'Little Palermo'

Italians have been present in New Orleans since the days of Europe’s earliest explorations of the region, most arriving in the 19th century. Italian culture’s rich history of food, music and values continues to shape the New Orleans of today. 
It wasn’t always easy for Italians in the Big Easy. Many arrived here via the ships traveling directly from Italy on the Palermo-New Orleans route. In fact, almost all of New Orleans original Italian immigrants came from Sicily prior to the Civil War. Once they arrived they parlayed their Old World farming expertise into jobs on plantations or selling fruit and other goods at the French Market. Because of the concentration of Italian immigrants during this time, the French Quarter became known as Little Palermo. 

Today local Italian-American Marcello Todaro, the namesake of the Sicilian-style restaurant Marcello’s of New Orleans, offers a menu that includes soups by the bowl and chicken saltimbocca, a grilled-chicken panini sandwich with prosciutto, melted fontina cheese and fresh sage sauce on a crusty St. Joseph’s bun, which can be paired with any of the eatery’s Italian pinot grigios. FYI: A St. Joseph’s bun is known in Italian culture as pan de Giuseppe. The dough, which may be shaped into a variety of forms from crosses to crowns to braids, is intended to grace the table on the Feast of San Giuseppe (St. Joseph’s Day) on March 19. 

Original Italian immigrants came from Sicily prior to the Civil War

St. Joseph’s Day is celebrated in New Orleans by the descendants of the city’s Italian immigrants who have united through organizations like Società Italiana di Mutua Beneficenza, established in 1843, and the San Bartolomeo Society, established in 1879. Though many cultural contributions went unacknowledged by official history books for a century or more, the Piazza d’Italia is a permanent landmark that pays tribute to Italian-American influence in New Orleans and is a gathering place for St. Joseph’s Day. Also, the American Italian Cultural Center (AICC), the American Italian Museum and American Italian Sports Hall of Fame are located across from the Piazza d’Italia and are invaluable resources to the preservation of the city’s Italian culture and its celebrations.

Elsewhere, Italian opera is performed at Café Giovanni. Valet parking is available. This fine-dining venue in the French Quarter boasts Belli Baci Lounge, a perfect spot for a Campari while waiting for your table as you enjoy the sound of roaming opera singers (who do take requests). Alligator meatballs are on the menu as well as spaghetti Bolognese. Alligator meatballs are not that different from other meatballs that involves at least two meats, such as veal and sausage. Bolognese sauce is a rich Italian meat and tomato sauce.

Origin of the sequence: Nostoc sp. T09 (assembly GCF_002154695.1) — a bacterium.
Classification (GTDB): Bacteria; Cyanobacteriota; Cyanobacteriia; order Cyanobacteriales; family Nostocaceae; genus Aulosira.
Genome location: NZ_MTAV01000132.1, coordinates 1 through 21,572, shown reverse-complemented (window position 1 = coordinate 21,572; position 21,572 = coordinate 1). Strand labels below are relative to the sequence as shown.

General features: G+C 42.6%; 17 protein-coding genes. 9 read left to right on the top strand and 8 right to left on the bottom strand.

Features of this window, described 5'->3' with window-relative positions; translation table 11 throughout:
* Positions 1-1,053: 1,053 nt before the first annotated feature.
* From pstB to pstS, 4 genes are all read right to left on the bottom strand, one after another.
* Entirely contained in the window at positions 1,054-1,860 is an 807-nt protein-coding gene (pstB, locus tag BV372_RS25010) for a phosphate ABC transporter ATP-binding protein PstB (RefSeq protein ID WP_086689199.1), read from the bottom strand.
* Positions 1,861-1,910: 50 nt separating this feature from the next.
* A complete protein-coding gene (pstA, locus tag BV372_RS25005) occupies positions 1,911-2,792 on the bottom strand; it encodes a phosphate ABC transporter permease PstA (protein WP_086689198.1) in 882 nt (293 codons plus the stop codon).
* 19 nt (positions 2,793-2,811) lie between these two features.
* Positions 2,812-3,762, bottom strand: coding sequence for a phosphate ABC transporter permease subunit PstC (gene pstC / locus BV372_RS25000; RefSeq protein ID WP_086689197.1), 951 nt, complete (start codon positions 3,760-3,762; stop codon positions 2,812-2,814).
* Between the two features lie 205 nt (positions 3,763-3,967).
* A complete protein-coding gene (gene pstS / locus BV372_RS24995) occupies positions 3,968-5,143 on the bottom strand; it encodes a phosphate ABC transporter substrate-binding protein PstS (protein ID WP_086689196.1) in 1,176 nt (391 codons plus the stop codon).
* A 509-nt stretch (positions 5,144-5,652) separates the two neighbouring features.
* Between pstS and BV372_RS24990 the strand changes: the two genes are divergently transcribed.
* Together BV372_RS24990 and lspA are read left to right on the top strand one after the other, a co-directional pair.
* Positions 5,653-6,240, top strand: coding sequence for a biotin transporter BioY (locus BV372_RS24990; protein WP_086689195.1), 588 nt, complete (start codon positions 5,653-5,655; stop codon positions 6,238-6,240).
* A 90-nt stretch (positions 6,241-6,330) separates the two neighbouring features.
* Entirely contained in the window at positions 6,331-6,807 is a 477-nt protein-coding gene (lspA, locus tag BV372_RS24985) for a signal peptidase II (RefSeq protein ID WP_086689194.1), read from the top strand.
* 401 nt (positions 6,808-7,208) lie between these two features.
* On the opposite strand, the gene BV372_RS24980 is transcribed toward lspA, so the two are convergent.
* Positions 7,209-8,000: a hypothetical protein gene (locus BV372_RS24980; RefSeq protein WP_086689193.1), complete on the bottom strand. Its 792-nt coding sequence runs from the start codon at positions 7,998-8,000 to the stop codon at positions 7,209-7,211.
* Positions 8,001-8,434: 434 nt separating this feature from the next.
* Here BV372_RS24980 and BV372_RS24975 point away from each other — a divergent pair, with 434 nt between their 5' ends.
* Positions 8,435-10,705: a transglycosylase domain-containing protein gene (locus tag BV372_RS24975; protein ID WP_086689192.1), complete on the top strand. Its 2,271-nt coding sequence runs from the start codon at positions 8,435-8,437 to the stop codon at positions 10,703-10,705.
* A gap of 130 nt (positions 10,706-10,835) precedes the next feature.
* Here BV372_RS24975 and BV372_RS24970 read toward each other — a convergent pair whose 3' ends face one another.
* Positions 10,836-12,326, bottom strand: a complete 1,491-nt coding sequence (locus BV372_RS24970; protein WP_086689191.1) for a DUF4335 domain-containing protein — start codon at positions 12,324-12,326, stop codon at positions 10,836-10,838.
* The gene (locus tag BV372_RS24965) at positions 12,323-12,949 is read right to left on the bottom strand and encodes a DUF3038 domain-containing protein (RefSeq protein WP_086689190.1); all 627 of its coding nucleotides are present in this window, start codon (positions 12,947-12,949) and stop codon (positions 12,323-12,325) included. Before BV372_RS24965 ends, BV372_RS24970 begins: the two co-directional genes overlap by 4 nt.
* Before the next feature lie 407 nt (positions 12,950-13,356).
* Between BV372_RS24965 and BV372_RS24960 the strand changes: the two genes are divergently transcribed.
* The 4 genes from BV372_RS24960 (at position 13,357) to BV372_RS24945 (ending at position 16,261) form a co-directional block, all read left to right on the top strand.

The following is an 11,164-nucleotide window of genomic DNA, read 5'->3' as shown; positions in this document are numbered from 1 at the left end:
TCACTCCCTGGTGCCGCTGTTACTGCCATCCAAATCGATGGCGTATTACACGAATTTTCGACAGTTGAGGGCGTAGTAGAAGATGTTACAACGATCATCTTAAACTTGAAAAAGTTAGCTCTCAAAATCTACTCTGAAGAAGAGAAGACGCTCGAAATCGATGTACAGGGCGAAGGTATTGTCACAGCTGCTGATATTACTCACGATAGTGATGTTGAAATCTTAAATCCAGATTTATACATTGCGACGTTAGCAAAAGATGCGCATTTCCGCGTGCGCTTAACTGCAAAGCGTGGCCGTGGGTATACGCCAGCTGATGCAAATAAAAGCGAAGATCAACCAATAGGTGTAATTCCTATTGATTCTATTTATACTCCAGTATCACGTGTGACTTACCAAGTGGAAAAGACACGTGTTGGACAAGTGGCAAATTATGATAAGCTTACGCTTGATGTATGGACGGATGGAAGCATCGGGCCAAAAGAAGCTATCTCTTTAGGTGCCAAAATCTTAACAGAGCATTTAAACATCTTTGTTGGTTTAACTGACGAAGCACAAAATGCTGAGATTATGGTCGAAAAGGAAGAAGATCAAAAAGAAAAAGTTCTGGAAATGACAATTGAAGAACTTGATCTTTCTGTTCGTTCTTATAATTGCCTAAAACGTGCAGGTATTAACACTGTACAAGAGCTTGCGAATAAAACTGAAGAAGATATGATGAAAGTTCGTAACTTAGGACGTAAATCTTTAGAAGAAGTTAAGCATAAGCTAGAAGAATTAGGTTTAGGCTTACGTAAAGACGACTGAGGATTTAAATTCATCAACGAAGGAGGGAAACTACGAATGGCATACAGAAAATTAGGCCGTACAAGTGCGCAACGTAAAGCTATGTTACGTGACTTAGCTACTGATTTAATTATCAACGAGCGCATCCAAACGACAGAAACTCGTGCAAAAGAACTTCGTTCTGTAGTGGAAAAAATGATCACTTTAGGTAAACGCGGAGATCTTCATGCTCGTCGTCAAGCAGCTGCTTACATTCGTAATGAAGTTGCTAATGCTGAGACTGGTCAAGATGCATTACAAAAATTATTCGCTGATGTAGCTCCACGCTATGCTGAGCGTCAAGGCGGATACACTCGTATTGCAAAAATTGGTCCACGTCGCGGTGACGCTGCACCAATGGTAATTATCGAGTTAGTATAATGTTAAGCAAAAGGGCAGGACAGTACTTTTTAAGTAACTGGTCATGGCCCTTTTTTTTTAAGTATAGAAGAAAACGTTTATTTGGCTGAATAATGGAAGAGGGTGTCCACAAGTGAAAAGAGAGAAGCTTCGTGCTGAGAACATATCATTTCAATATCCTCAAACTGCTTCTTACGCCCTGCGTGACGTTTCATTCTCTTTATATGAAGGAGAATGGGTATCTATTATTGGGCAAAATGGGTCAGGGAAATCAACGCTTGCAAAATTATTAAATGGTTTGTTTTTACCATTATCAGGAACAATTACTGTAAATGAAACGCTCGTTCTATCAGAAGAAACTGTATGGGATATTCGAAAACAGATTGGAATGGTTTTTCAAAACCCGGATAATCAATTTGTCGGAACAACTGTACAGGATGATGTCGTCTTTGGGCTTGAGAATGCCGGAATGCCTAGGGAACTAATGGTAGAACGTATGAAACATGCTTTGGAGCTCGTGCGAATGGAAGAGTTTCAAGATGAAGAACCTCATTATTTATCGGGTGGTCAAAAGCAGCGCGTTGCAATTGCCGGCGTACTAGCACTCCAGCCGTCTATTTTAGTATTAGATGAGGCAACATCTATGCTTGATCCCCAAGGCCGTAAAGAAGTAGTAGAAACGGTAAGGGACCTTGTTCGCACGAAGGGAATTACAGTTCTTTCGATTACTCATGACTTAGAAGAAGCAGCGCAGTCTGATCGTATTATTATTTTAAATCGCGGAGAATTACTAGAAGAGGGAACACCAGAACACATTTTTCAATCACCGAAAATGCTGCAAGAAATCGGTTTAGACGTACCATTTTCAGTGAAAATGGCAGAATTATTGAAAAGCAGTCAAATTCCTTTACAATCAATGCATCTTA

At the Italian Barrel you will get equally magnificent and authentic cuisine. A tiny establishment, Italian Barrel boasts a marble-top bar and outdoor tables for the inevitable spillover of diners. Make a reservation if you want to partake in acciughe bianche, fresh white anchovies topped with olive oil and followed with the meaty marrow delicacy of osso buco. 

In the New Orleans suburb of Metairie, where many Italian Americans eventually settled, is Andrea’s, a family friendly and authentic Italian restaurant. Andrea’s houses an upscale piano bar called Capri Blu, which showcases New Orleans-style jazz musicians and singers. Beautifully decorated and appointed, the airy Capri Blu is a can’t-miss elegant venue perfect for both late-afternoon and early-evening cocktails. Owner-chef Andrea Apuzzo began his career at the tender age of 7 working in a bakery on the island of Capri in Italy years before life would take him around the world working in numerous venues while earning many prestigious awards.

But no Italian meal is complete without dessert. Open until at least 10 p.m. nightly, Angelo Brocato’s is a traditional Italian sweetshop established in 1905 that serves biscotti, gelato, cannoli and the traditional granita, a semi-frozen fruit dessert that originates in Sicily and which is rarely found in the United States. Take a trip to this charming shop and partake in its cookies and coffees. Other favorites offered at this New Orleans institution include cassata (“dressed-up spumoni”), bisquit tortino (rum-infused almond cake) and sciallotti (gelato and fresh fruit ices in a mold). You will delight in the wall of apothecary jars and the tiny, gleaming marble top tables.

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01 Mar 2016

By Kandise Leigh Woods